## Validation of liquid chromatography mass spectrometry (LC-MS) methods

# Questions and answers about precision, trueness and accuracy topics

Answer: The way you have to plan your replicates depends on the purpose that you have. Carrying out sample preparation once and thereafter injecting multiple times is a valid activity, but it does not yield the precision of the method but only the precision of the LC-MS analysis part sr_LCMS. And importantly: sr_LCMS is smaller (often significantly smaller) than sr.

In order to obtain the precision estimate of the method the replicate measurements have to be carried out in such a way that all method’s steps are included.

When determining linearity – carrying out triplicate injections of calibration solutions serves the purpose of reducing random scatter of data points caused by the LC-MS system on the graph. This approach does not enable reducing scatter caused by preparation of the calibration solutions. However, the scatter caused by the LC-MS is usually significantly larger than scatter caused by preparation of solutions.

Answer: If there is (possible) bias in the result then there can be two situations, depending on, whether the result is corrected for bias or not.

–1– If one corrects the result with bias then the uncertainty of the correction has to be included in the uncertainty of the result. That uncertainty can sometimes be large and if we speak about possible bias (i.e. if it is not sure whether there actually is any bias at all) then the uncertainty of the correction can be larger than the correction itself.

–2– If one does not correct for bias then one should include the uncertainty due to possible bias into the uncertainty of the result. In both cases the (possible) existence of bias introduces additional uncertainty, whether we correct or not. The point now is that the uncertainty increase when correcting for bias should be smaller than in the case when the result is not corrected. Let us look at two examples.

— Example 1 — Suppose we have determined the content of a contaminant in a sample C = 120 μg/kg. Let us assume that the joint uncertainty contribution of all other (i.e. except bias) uncertainty sources is 10 μg/kg. Let us assume that we have determined bias and found that it is -20 μg/kg with standard uncertainty 6 μg/kg. In this case, if one would correct for bias one would end up with the result 140 μg/kg and combined standard uncertainty 12 μg/kg. If bias correction would not be carried out then the result would be 120 μg/kg and combined standard uncertainty would be 23 μg/kg (the uncorrected bias as well as its standard uncertainty have been included as standard uncertainty contributions). Obviously in this case bias correction is justified – uncertainty decreases by roughly two times as a result of correction.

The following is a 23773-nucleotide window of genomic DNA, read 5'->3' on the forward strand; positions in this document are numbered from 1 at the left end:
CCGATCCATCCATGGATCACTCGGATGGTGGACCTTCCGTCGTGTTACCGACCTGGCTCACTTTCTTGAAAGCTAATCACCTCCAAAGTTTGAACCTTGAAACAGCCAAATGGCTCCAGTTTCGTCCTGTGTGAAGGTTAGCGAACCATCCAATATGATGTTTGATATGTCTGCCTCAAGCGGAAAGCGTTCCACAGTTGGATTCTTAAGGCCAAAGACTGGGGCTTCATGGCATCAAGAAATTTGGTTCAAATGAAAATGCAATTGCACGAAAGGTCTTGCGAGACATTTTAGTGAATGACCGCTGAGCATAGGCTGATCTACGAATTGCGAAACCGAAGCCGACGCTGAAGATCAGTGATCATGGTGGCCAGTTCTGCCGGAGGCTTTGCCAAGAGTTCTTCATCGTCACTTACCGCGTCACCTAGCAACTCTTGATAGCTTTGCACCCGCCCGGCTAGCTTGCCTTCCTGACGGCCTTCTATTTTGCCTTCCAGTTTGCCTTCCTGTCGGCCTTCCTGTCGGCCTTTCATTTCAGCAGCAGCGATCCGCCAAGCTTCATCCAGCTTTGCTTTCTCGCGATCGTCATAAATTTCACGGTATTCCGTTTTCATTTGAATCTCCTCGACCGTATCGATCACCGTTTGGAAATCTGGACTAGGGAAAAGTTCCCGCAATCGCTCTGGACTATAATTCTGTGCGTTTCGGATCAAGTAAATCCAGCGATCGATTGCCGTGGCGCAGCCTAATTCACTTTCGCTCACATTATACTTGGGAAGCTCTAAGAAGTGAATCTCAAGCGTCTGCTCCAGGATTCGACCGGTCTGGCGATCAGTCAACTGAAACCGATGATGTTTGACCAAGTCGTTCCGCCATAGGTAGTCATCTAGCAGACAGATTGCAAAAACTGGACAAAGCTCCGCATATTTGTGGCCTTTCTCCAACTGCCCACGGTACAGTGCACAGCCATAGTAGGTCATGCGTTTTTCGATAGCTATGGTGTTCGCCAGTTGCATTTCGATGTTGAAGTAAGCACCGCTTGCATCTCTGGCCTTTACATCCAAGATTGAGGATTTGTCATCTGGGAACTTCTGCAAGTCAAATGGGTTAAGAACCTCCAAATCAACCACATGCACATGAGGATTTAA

— Example 2 — Suppose we have determined the content of a contaminant in a sample C = 120 μg/kg. Let us assume that the joint uncertainty contribution of all other (i.e. except bias) uncertainty sources is 20 μg/kg. Let us assume that we have determined bias and found that it is -10 μg/kg with standard uncertainty 9 μg/kg (this means that it is actually a possible bias – we do not know for sure if there is any bias at all). In this case, if one would correct for bias one would end up with the result 130 μg/kg and combined standard uncertainty 22 μg/kg. If bias correction would not be carried out then the result would be 120 μg/kg and combined standard uncertainty would be 24 μg/kg. In this case bias correction is not justified, because the uncertainty remains almost the same and we do not know whether there actually is any bias at all.

Answer: It is more correct to use the zeta score, because of two reasons:

–1– The zeta score takes into account the combined standard uncertainty instead of just scatter of results. This way it accounts for both random and systematic effects.

–2– The zeta score takes into account also the uncertainty of the reference value. As a result of these things it is possible (and not rare) that the reference value is not within the range of the individual measurement values (especially if the individual values were obtained under repeatability conditions) but at the same time the average measured value and reference value can still be considered to be in agreement.